For openers, I strongly encourage each to read the following essay on line: The Church Idea. Just what is this vague but intriguing work? Well, it is an essay written by William Reed Huntington ( a priest and not a bishop) and is the basis for the Chicago Quadrilateral, that statement adopted first by our House of Bishops and then by the Lambeth Conference, all back in the 1870-1880s. I believe it is as timely today, right now, as it was back then. It addresses among other things, the uniquely American experience that is centered in the first amendment to the Constitution of the United States. It makes a very clear distinction between how and why we as Americans are governed and every other country including, by inference such places as Nigeria, Uganda, Argentina, and yes, even merry-olde England. If you read no other part, read the American Problem. It also discusses such issues as Romanism, Puritanism and the DREADED liberalism.
This very fine work turns out to discuss the very same issues that we are discussing today and while the names have been changed to protect the guilty, we are still hashing and re-hashing the same points and counter points. Let me add as a footnote, the William Reed Huntington was the primary mover and shaker that back in the 19th century wanted women as deaconesses and through patience and persistence got it and became a haven for women to become more included in the full life of the church.
There are two brief points I would like to make. First, we really did settle this argument a long time ago with the Chicago Quadrilateral and I have heard, read, seen, or been privy to any new arguments that would make an Anglican Covenant necessary. We already have the four main points and do not need any more, at least based on the Huntington work. Don't take my word for it though, read it and see what you formulate. This Church Idea is a brilliant work that covers all the bases including the "need" for something that looks like the 39 Articles -- folks it is in there, it is included in the Quadrilateral.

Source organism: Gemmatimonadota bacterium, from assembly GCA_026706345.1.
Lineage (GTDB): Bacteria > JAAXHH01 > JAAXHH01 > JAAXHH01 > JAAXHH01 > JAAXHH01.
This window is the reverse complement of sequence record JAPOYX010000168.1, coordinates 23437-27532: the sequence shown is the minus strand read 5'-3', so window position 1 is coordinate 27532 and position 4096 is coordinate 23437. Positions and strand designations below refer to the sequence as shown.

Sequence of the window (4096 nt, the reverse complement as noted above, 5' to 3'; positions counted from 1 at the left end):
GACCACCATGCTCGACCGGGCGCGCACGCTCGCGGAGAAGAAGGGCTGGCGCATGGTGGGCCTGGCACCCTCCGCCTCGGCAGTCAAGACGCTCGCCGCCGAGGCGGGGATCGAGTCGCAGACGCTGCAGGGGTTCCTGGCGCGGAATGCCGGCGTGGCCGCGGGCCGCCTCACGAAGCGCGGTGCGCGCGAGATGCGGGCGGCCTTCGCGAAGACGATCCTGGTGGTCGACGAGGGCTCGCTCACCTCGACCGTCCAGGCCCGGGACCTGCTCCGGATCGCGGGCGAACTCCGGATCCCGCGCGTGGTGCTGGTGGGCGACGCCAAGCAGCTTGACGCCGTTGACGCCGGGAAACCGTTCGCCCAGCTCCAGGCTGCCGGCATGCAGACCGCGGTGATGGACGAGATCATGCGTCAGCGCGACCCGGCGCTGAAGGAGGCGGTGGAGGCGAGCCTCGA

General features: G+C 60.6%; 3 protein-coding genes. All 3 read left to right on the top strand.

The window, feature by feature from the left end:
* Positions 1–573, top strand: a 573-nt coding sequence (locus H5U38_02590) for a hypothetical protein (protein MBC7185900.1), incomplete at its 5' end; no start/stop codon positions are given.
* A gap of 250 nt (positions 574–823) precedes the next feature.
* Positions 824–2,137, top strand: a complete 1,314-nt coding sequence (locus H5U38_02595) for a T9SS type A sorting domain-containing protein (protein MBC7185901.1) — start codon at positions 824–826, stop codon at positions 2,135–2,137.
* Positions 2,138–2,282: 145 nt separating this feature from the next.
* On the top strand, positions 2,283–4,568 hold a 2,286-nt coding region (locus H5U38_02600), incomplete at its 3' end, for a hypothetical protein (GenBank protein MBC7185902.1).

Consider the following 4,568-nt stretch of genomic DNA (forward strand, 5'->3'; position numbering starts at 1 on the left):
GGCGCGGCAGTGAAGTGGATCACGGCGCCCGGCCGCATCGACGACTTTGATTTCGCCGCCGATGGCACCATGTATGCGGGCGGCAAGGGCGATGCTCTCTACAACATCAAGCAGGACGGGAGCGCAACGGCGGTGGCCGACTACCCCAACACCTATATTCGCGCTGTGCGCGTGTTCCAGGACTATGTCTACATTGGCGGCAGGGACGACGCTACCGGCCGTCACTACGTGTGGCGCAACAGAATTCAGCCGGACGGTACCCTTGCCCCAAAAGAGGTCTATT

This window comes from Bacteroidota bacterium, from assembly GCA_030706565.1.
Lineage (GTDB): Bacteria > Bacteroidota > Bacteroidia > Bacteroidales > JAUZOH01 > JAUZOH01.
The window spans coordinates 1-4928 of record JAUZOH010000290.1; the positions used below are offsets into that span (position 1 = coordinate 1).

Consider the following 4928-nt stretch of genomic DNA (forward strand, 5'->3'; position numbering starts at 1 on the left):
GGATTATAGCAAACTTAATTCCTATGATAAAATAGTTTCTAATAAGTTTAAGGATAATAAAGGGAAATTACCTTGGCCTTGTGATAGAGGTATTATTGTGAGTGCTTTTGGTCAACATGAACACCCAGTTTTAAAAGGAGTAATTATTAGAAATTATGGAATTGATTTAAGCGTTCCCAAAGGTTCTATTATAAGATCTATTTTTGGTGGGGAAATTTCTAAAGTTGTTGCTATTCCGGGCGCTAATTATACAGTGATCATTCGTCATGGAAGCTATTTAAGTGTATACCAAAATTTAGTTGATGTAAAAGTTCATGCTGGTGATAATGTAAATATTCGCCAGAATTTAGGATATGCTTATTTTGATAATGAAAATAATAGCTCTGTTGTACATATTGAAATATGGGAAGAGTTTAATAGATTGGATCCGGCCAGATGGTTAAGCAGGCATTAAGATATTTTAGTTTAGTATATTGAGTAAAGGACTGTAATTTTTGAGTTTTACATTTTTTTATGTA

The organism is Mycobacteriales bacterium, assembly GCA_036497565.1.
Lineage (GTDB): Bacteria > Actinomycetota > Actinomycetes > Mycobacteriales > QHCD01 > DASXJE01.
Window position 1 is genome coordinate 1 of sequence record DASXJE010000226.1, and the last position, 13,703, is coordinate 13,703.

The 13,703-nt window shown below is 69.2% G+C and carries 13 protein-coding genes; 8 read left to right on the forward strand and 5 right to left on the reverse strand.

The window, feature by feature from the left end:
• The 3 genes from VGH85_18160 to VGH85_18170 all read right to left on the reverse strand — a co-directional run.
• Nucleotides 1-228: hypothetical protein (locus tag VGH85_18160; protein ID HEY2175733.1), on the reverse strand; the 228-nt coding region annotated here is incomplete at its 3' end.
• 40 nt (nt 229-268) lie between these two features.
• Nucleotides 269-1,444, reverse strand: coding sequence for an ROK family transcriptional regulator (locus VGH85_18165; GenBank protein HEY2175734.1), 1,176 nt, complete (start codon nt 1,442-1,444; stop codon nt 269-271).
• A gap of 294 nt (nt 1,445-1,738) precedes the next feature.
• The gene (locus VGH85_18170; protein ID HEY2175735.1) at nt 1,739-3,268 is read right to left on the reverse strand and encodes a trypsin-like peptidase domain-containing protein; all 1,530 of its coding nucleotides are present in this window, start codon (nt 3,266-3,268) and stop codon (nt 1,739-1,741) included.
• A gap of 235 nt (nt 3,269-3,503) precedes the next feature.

The second point is perhaps a more pressing argument for today. The point behind this Anglican Covenant is supposedly one unifying, in essence "rally round the flag boys" kind of issue. This is so that when we approach other denominations approach us on issues of unity they (the other denomination) understands what and who we are. Here is the rub. The original Quadrilateral posed stumbling blocks of universality back in the 1880s and it had the four points we all know and love. With the newest proposed Anglican Covenant those stumbling blocks become larger. How so? Well, we are in effect setting up a a ruling junta not unlike the Roman "magisterium". The more formal but inconsequential power structures the Anglican Communion sets up the more likely they will become additional impediments to coming together. One of the major issues with ARCIC is not the Pope per se but rather the magisterium, check it out. So, what is it that we are doing? The Anglican Communion removed the Episcopal presence on the Faith and Unity Commission thinking that it was a impediment to the ARCIC program. The proposed power structure for the Anglican Communion becomes just as great an impediment.
So, what is the upshot? We have the Chicago-Lambeth Quadrilateral and it dealt with all the issues that we are re-visiting today. If pithy is best, then we need to stay with the quadrilateral and leave all this other nonsense alone. If, on the other hand, this really is a power grab and an extreme effort to wreak havoc by those who have power (or about to get it) on those who have no power then isn't that reason to not approve the Covenant as well?